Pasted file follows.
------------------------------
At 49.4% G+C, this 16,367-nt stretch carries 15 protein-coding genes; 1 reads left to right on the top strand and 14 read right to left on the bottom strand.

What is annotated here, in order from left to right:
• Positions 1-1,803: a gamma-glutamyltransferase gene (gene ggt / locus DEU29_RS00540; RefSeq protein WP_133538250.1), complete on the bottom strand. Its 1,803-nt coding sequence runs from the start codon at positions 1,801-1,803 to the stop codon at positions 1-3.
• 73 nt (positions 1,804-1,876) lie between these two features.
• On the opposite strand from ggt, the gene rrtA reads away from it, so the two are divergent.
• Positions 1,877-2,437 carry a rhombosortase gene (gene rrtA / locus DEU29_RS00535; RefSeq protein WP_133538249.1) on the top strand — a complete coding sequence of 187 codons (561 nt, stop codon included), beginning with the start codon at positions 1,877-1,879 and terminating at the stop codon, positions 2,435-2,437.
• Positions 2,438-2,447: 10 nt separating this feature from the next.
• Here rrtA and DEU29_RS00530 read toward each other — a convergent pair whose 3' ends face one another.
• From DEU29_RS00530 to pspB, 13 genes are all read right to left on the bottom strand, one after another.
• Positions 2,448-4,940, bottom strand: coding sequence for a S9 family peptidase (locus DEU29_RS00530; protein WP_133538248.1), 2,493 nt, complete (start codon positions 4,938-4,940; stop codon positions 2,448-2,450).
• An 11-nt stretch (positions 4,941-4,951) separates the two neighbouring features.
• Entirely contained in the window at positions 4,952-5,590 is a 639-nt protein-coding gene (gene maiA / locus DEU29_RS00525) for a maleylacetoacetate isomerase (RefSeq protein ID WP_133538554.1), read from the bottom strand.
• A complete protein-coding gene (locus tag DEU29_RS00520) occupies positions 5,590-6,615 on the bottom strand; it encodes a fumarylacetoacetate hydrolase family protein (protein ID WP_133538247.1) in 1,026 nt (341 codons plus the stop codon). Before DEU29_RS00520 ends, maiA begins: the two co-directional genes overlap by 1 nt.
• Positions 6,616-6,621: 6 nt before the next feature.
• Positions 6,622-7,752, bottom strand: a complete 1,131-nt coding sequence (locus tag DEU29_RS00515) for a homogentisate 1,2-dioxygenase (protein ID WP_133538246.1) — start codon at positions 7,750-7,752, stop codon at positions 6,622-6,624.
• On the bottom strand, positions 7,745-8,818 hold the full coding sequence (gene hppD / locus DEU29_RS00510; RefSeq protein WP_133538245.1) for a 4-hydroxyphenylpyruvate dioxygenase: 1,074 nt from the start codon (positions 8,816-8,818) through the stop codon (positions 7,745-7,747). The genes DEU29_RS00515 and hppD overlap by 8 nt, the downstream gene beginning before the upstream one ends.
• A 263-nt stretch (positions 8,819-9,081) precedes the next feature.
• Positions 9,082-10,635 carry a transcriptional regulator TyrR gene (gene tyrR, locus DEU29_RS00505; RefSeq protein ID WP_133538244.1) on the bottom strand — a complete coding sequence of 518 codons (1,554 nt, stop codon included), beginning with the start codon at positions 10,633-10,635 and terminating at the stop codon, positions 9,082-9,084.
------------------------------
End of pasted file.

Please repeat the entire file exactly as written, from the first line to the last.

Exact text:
At 49.4% G+C, this 16,367-nt stretch carries 15 protein-coding genes; 1 reads left to right on the top strand and 14 read right to left on the bottom strand.

What is annotated here, in order from left to right:
• Positions 1-1,803: a gamma-glutamyltransferase gene (gene ggt / locus DEU29_RS00540; RefSeq protein WP_133538250.1), complete on the bottom strand. Its 1,803-nt coding sequence runs from the start codon at positions 1,801-1,803 to the stop codon at positions 1-3.
• 73 nt (positions 1,804-1,876) lie between these two features.
• On the opposite strand from ggt, the gene rrtA reads away from it, so the two are divergent.
• Positions 1,877-2,437 carry a rhombosortase gene (gene rrtA / locus DEU29_RS00535; RefSeq protein WP_133538249.1) on the top strand — a complete coding sequence of 187 codons (561 nt, stop codon included), beginning with the start codon at positions 1,877-1,879 and terminating at the stop codon, positions 2,435-2,437.
• Positions 2,438-2,447: 10 nt separating this feature from the next.
• Here rrtA and DEU29_RS00530 read toward each other — a convergent pair whose 3' ends face one another.
• From DEU29_RS00530 to pspB, 13 genes are all read right to left on the bottom strand, one after another.
• Positions 2,448-4,940, bottom strand: coding sequence for a S9 family peptidase (locus DEU29_RS00530; protein WP_133538248.1), 2,493 nt, complete (start codon positions 4,938-4,940; stop codon positions 2,448-2,450).
• An 11-nt stretch (positions 4,941-4,951) separates the two neighbouring features.
• Entirely contained in the window at positions 4,952-5,590 is a 639-nt protein-coding gene (gene maiA / locus DEU29_RS00525) for a maleylacetoacetate isomerase (RefSeq protein ID WP_133538554.1), read from the bottom strand.
• A complete protein-coding gene (locus tag DEU29_RS00520) occupies positions 5,590-6,615 on the bottom strand; it encodes a fumarylacetoacetate hydrolase family protein (protein ID WP_133538247.1) in 1,026 nt (341 codons plus the stop codon). Before DEU29_RS00520 ends, maiA begins: the two co-directional genes overlap by 1 nt.
• Positions 6,616-6,621: 6 nt before the next feature.
• Positions 6,622-7,752, bottom strand: a complete 1,131-nt coding sequence (locus tag DEU29_RS00515) for a homogentisate 1,2-dioxygenase (protein ID WP_133538246.1) — start codon at positions 7,750-7,752, stop codon at positions 6,622-6,624.
• On the bottom strand, positions 7,745-8,818 hold the full coding sequence (gene hppD / locus DEU29_RS00510; RefSeq protein WP_133538245.1) for a 4-hydroxyphenylpyruvate dioxygenase: 1,074 nt from the start codon (positions 8,816-8,818) through the stop codon (positions 7,745-7,747). The genes DEU29_RS00515 and hppD overlap by 8 nt, the downstream gene beginning before the upstream one ends.
• A 263-nt stretch (positions 8,819-9,081) precedes the next feature.
• Positions 9,082-10,635 carry a transcriptional regulator TyrR gene (gene tyrR, locus DEU29_RS00505; RefSeq protein ID WP_133538244.1) on the bottom strand — a complete coding sequence of 518 codons (1,554 nt, stop codon included), beginning with the start codon at positions 10,633-10,635 and terminating at the stop codon, positions 9,082-9,084.